Ellen (Dorothy McGuire) seems doomed to a life of spinsterhood. Her devoted father (Louis Calhern) keeps her company at home, and she goes out now and then, but in the realm of romance she has little hope. Fragile due to the long-term effects of a childhood illness, Ellen has resigned herself to the fact that she’ll never marry, and instead spends her time with family and friends.
Maud (Ruth Roman) and Dan (Van Johnson) are two of those friends, having known Ellen for many years. One day, Ellen runs into Dan as he’s leaving her father’s office, and offers him a ride. They begin spending more time together, and eventually, he proposes — much to Ellen’s surprise, as she always assumed Dan was in love with Maud.
A marriage is made and Ellen is happy, but are Dan’s feeling for her genuine? Maud doesn’t think so, and she’s not the type to keep such thoughts to herself.
Gottfried Reinhardt directs 1952’s Invitation, his directorial debut. The film was written for the screen by Paul Osborn from a story by Jerome Weidman.
Invitation is a bit of a slow starter, but it builds into an interesting story. A flashback to Ellen’s “spinster” days comes in around eighteen minutes into the film and things start to pick up, after a beginning which shows a bit of Ellen and Dan’s life as a married couple. Things get pretty soapy as a feud emerges between Maud and Ellen, with secrets about Dan and his decision to marry Ellen revealed along the way, but even in its soapiest moments the story is emotionally effective.
I have to give Dorothy McGuire credit for much of this emotional effectiveness. She does very well at sensitively portraying these “ugly duckling” characters, outcast by society but trying to keep a positive attitude. The Enchanted Cottage offers a similar character for McGuire, though that film has an element of fantasy and is a lot more engrossing overall than Invitation. However, in Invitation, McGuire does a fantastic job of portraying Ellen’s insecurities and fears as the film progresses, and is the driving force of the audience’s investment in the story.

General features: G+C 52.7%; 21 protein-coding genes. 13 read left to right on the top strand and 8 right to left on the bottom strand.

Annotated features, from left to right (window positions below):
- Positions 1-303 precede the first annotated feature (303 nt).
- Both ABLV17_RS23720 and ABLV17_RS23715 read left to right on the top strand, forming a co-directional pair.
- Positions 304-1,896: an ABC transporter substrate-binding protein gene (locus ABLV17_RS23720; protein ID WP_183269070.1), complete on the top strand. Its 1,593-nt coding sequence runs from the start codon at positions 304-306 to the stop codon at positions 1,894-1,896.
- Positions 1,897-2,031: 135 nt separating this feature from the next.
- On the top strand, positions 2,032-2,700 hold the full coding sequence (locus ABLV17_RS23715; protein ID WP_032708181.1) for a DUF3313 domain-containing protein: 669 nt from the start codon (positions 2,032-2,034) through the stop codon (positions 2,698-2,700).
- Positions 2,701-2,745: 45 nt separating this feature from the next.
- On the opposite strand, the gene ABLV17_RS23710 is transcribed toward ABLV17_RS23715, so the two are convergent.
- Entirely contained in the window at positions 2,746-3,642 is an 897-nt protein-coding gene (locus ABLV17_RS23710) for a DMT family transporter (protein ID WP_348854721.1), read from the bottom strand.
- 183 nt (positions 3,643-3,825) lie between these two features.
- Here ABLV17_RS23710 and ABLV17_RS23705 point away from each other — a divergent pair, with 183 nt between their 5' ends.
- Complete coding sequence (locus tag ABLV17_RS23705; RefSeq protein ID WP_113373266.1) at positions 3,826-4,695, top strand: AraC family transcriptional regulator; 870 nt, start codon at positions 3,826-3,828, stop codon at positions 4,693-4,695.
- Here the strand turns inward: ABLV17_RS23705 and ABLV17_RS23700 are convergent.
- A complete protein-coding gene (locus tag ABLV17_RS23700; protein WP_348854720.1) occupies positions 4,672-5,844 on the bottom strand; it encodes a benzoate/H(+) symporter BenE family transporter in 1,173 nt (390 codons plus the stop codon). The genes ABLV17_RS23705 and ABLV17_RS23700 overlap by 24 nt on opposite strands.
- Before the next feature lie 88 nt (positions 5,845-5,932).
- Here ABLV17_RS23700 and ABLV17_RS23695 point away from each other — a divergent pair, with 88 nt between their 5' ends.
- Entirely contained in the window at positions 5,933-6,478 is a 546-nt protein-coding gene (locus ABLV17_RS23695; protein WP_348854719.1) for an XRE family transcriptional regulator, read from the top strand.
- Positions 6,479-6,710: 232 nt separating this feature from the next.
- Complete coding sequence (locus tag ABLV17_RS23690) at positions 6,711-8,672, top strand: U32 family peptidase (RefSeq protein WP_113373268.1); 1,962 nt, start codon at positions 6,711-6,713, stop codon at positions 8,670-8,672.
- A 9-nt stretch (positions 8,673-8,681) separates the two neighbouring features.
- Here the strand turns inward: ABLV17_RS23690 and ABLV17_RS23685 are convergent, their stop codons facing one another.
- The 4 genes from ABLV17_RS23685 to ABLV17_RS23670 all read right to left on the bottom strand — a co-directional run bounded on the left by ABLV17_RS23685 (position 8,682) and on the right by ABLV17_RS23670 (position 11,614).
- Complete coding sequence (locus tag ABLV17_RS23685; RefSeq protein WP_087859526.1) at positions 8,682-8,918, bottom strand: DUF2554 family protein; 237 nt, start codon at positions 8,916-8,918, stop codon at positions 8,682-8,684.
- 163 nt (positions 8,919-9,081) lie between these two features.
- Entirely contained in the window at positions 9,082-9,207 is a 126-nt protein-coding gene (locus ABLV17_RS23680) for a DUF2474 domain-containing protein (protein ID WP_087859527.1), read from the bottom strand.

Ruth Roman also has a fascinating turn here as a cruel-hearted woman who is basically waiting for Ellen to die in hopes to rekindle her own romance with Dan. I would have liked to see more of her in this film, to ramp up the level of drama during the film’s slower bits, and give it more of a complex emotional edge rather than being a straightforward tear-jerker.
Though I thought the performances were fine individually, the chemistry in cast could use a boost, particularly between Van Johnson and Dorothy McGuire. He doesn’t seem to get a lot of love, but I find Johnson to be a likable actor, and I know he can pull off romance. Miracle in the Rain, co-starring Johnson and Jane Wyman, is one of my favorite weepies! But by the end of this film, we’re supposed to believe that Dan and Ellen have genuinely fallen hard for each other, and I just wasn’t fully buying it.
Invitation is one of those films that’s a decent watch, but also a disappointment, because the potential is there for it to be such a great, lasting-impact drama. If you have a particular interest in any of the film’s underrated actors I’d recommend it, but otherwise, there are much better films to spend your time with.